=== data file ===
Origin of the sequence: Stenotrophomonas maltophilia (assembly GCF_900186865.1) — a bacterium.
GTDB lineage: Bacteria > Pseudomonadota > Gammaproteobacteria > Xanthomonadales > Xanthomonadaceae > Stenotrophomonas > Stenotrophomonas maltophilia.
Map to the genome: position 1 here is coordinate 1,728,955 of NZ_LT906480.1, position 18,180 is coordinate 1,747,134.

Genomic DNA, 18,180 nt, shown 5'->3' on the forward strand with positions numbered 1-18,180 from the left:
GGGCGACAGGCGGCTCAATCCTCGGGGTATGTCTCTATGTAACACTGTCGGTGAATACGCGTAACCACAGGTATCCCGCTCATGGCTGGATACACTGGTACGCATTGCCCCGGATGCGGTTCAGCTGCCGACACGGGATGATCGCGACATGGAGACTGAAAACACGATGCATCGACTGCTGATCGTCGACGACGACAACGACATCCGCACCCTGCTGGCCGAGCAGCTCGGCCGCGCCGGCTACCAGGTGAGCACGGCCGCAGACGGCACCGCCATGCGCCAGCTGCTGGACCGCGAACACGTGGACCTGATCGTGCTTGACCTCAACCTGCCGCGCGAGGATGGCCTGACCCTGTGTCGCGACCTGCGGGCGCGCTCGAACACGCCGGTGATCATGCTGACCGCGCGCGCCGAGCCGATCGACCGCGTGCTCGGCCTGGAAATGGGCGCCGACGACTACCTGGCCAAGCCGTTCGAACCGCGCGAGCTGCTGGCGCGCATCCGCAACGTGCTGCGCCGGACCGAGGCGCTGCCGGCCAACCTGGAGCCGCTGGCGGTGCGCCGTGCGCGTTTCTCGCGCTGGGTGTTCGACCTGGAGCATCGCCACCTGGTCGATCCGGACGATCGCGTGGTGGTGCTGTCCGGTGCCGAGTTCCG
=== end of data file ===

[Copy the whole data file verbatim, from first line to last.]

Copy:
Origin of the sequence: Stenotrophomonas maltophilia (assembly GCF_900186865.1) — a bacterium.
GTDB lineage: Bacteria > Pseudomonadota > Gammaproteobacteria > Xanthomonadales > Xanthomonadaceae > Stenotrophomonas > Stenotrophomonas maltophilia.
Map to the genome: position 1 here is coordinate 1,728,955 of NZ_LT906480.1, position 18,180 is coordinate 1,747,134.

Genomic DNA, 18,180 nt, shown 5'->3' on the forward strand with positions numbered 1-18,180 from the left:
GGGCGACAGGCGGCTCAATCCTCGGGGTATGTCTCTATGTAACACTGTCGGTGAATACGCGTAACCACAGGTATCCCGCTCATGGCTGGATACACTGGTACGCATTGCCCCGGATGCGGTTCAGCTGCCGACACGGGATGATCGCGACATGGAGACTGAAAACACGATGCATCGACTGCTGATCGTCGACGACGACAACGACATCCGCACCCTGCTGGCCGAGCAGCTCGGCCGCGCCGGCTACCAGGTGAGCACGGCCGCAGACGGCACCGCCATGCGCCAGCTGCTGGACCGCGAACACGTGGACCTGATCGTGCTTGACCTCAACCTGCCGCGCGAGGATGGCCTGACCCTGTGTCGCGACCTGCGGGCGCGCTCGAACACGCCGGTGATCATGCTGACCGCGCGCGCCGAGCCGATCGACCGCGTGCTCGGCCTGGAAATGGGCGCCGACGACTACCTGGCCAAGCCGTTCGAACCGCGCGAGCTGCTGGCGCGCATCCGCAACGTGCTGCGCCGGACCGAGGCGCTGCCGGCCAACCTGGAGCCGCTGGCGGTGCGCCGTGCGCGTTTCTCGCGCTGGGTGTTCGACCTGGAGCATCGCCACCTGGTCGATCCGGACGATCGCGTGGTGGTGCTGTCCGGTGCCGAGTTCCG